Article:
Steve Coughran: Yeah, absolutely. Before I get into those I’ll talk about the book, when I started looking at other books out there there’s great strategy books and then there’s deep finance books I get really deep and technical and their equation based and so oftentimes people would say, Steve do you have some great recommendations? And I’d find myself saying, yeah, here’s some great strategy books but make sure you read these books too. I didn’t find a framework that incorporates all of them. With Outsizing there’s six steps I walk people through.
The first thing is this idea of overcoming the human side of strategy. What I mean by that is change management stuff, people are involved in strategy. There’s biases that get involved and there’s other human elements that hold people back and companies back from crafting meaningful, actionable strategies. So that’s the first thing.
The second thing is companies have to power customer-centricity. They have to put the customer at the very, very center of the business. So often I’ve worked with companies and they have great strategic plans but they forget about the customer and there’s no plan to serve the customer and provide a great experience. So that’s number two.
Number three, companies need to start with their advantages or strengths. You can’t just build advantages to build advantages the advantages have to go back to the customer and the advantages have to allow a customer or a company to serve their customers in a unique way and provide a very relevant and great customer experience.
Number four, is it’s great to have advantages but you have to be able to convert those advantages into value, you have to be able to create value but also capture value. So that’s where I get into the financial piece the finance side of strategy.
Then we get into the people side in step five. You have to have the right people you have to have value maximizers who can go out there and actually execute and feel empowered in their role to execute.
And then finally in life we all follow patterns. Imagine trying to make a t-shirt from scratch or a shirt from scratch and you’re just cutting out random pieces of fabric and sewing them together that’s why we have patterns to follow. Or when we drive to work we follow a pattern because otherwise life becomes too difficult and complicated. The same thing is true for companies, strategy is a pattern, it’s blending art, science, and discipline together in a pattern in a build measure learn type model for successful execution. So those are the six steps that I talk about.
Jim Rembach: As you’re talking I start seeing something that a lot of times people don’t understand is that as an organization sometimes you need to stop doing something because it no longer has financial viability. However, we’ve been doing it for 15 years but we didn’t quit. I think having people at all levels kind of understand the business acumen understand all of that will help them better to accept the fact that, hey, we’re not doing this anymore because of this and therefore we need to do something else and it makes that whole change, if you want to call it an argument or that hump, much easier to get over.
Steve Coughran: Yeah, absolutely. In that’s smart Jim. In organizations to stop doing something is difficult. There’s a lot of legacy thing that companies do. Oftentimes they go into organizations and they have these processes and I say, why do you have these? I don’t know, because Sally or Dave put it in place years ago. Well, where are they? Oh, they’re gone they left the organization but we’re still doing these things. So it’s really asking the why behind everything that we’re doing and asking ourselves, okay, are the things that we’re doing or adding to are really contributing to a relevant and unique customer experience? If not you to cut. But it’s so easy to add you touch that it’s so easy to add it’s very difficult to take away.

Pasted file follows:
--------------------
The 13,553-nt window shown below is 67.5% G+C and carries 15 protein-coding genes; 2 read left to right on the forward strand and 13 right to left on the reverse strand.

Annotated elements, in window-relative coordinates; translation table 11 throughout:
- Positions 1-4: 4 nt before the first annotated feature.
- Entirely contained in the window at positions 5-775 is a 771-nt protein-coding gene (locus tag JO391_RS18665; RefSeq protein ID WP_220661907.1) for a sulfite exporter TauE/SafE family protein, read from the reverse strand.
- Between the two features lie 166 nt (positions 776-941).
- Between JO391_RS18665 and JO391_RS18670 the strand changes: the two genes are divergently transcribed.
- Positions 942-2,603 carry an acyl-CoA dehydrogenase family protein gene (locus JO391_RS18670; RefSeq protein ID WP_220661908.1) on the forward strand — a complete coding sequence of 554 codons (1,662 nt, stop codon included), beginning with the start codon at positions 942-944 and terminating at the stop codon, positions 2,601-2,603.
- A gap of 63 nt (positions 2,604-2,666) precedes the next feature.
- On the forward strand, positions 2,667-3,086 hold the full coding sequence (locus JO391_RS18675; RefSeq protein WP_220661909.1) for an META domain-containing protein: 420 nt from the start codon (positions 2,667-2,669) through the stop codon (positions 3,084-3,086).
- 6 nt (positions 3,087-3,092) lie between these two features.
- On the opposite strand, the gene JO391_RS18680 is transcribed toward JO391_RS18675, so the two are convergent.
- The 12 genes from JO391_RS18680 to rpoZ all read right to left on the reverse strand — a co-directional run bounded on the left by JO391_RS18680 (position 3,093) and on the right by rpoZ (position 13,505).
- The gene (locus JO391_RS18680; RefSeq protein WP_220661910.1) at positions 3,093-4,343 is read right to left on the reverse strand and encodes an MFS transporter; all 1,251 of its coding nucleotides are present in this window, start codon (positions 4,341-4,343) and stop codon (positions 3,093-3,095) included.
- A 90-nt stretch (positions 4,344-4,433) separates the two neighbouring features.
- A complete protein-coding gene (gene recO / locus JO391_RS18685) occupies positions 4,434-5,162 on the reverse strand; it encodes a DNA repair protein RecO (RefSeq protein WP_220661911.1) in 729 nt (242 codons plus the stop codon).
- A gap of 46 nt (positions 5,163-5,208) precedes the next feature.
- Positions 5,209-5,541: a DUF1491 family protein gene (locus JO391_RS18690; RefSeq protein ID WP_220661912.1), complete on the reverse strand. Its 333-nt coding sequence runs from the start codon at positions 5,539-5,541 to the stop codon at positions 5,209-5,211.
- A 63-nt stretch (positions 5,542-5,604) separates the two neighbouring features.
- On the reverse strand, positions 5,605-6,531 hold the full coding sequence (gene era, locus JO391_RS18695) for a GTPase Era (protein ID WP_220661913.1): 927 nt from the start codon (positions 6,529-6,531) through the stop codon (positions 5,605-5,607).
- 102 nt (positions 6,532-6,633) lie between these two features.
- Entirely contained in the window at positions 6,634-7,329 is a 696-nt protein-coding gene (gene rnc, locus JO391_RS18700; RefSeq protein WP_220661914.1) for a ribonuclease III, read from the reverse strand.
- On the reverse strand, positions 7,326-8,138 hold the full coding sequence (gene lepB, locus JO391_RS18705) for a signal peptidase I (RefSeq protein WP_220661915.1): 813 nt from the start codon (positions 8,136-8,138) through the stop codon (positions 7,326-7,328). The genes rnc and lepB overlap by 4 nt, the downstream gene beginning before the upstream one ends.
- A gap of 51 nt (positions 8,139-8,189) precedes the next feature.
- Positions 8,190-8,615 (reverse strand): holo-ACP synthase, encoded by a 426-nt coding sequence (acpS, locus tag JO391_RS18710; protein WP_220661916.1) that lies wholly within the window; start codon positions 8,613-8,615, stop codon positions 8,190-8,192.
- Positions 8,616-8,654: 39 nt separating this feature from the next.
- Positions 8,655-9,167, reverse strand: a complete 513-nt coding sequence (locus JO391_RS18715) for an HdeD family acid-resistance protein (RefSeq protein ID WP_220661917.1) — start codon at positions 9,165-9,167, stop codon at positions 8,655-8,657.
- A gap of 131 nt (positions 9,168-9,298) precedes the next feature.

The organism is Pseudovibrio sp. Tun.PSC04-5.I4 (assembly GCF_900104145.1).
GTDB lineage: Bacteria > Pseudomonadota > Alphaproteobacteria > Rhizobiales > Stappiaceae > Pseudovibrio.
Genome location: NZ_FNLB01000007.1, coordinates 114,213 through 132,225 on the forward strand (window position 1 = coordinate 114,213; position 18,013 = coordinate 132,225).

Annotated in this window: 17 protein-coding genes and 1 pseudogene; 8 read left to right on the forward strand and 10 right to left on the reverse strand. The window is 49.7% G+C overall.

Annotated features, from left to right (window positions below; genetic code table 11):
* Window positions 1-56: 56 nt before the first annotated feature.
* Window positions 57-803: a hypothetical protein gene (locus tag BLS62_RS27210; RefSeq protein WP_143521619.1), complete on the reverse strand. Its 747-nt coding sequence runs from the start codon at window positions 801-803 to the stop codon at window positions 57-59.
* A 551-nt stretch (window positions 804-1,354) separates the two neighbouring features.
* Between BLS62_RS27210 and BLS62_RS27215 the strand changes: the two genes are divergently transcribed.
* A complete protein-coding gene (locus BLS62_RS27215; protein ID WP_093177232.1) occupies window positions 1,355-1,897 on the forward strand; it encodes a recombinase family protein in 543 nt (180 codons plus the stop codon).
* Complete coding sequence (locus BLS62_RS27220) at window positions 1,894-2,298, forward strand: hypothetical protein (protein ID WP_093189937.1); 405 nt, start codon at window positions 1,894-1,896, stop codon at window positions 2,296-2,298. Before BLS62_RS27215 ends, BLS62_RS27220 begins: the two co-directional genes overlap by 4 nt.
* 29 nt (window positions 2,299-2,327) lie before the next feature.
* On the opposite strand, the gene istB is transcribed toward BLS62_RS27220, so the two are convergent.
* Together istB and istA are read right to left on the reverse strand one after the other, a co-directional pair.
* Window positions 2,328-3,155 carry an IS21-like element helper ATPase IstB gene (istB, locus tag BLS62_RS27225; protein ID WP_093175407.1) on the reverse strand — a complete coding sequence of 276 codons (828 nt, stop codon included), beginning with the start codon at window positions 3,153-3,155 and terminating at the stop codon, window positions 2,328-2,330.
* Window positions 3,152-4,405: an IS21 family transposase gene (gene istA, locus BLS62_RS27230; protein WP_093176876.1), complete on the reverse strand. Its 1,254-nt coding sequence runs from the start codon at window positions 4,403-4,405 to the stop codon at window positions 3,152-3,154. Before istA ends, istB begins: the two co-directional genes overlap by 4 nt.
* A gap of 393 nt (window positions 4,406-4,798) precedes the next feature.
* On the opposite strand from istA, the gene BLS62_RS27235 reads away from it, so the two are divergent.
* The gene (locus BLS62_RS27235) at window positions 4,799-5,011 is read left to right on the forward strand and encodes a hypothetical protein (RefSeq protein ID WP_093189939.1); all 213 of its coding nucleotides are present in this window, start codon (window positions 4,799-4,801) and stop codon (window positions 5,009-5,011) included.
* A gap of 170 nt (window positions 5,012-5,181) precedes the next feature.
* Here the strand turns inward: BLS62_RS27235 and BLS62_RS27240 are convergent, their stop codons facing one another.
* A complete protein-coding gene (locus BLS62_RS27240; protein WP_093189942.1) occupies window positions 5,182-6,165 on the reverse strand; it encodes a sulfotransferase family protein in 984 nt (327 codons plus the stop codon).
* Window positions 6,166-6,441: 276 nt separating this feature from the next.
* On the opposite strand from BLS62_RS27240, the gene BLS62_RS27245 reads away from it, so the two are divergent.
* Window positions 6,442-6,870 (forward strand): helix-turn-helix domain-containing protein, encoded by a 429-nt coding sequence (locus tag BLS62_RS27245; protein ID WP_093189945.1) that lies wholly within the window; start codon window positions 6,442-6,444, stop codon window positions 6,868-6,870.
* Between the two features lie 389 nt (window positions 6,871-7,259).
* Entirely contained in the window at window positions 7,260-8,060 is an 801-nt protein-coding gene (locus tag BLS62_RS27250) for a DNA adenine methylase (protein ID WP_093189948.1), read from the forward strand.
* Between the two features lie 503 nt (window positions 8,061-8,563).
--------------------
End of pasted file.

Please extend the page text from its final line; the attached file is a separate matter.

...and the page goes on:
Jim Rembach: As I’m going through the book—I have had the opportunity to be in the discipline area of customer experience for the past several years. When I start talking about the discipline of customer experience there’s really a couple different models that are associated with that. Meaning that I have to have somebody own this transformation process this governance process this you know activity associated with helping us be more customer centric. There’s four different models that organizations use in order to deploy a customer centric-group or team within the organization. How do you see that structure actually working best for companies that you’ve worked with?
Steve Coughran: Yeah, so I encourage companies to put in place an S team, the S standing for strategic team or strategy team. I think strategy rest on the president or the CEO or whatever that position is. Somebody needs to actually lead the strategy. But in that team you need to have representation from all aspects of the business. Where people make a mistake is when they’re putting together these S teams. They often just include senior executive leaders. If you’re missing the front line, the people that are closest to the customer, you’re going to be missing out on a lot and your finger is going to be off the polls. I think courage companies to put together these teams they need to meet on a regular basis to review the strategy to measure the performance and then make adjustments. And the team needs to be diverse enough and skill set, background, customer proximity so on and so forth to make it really successful.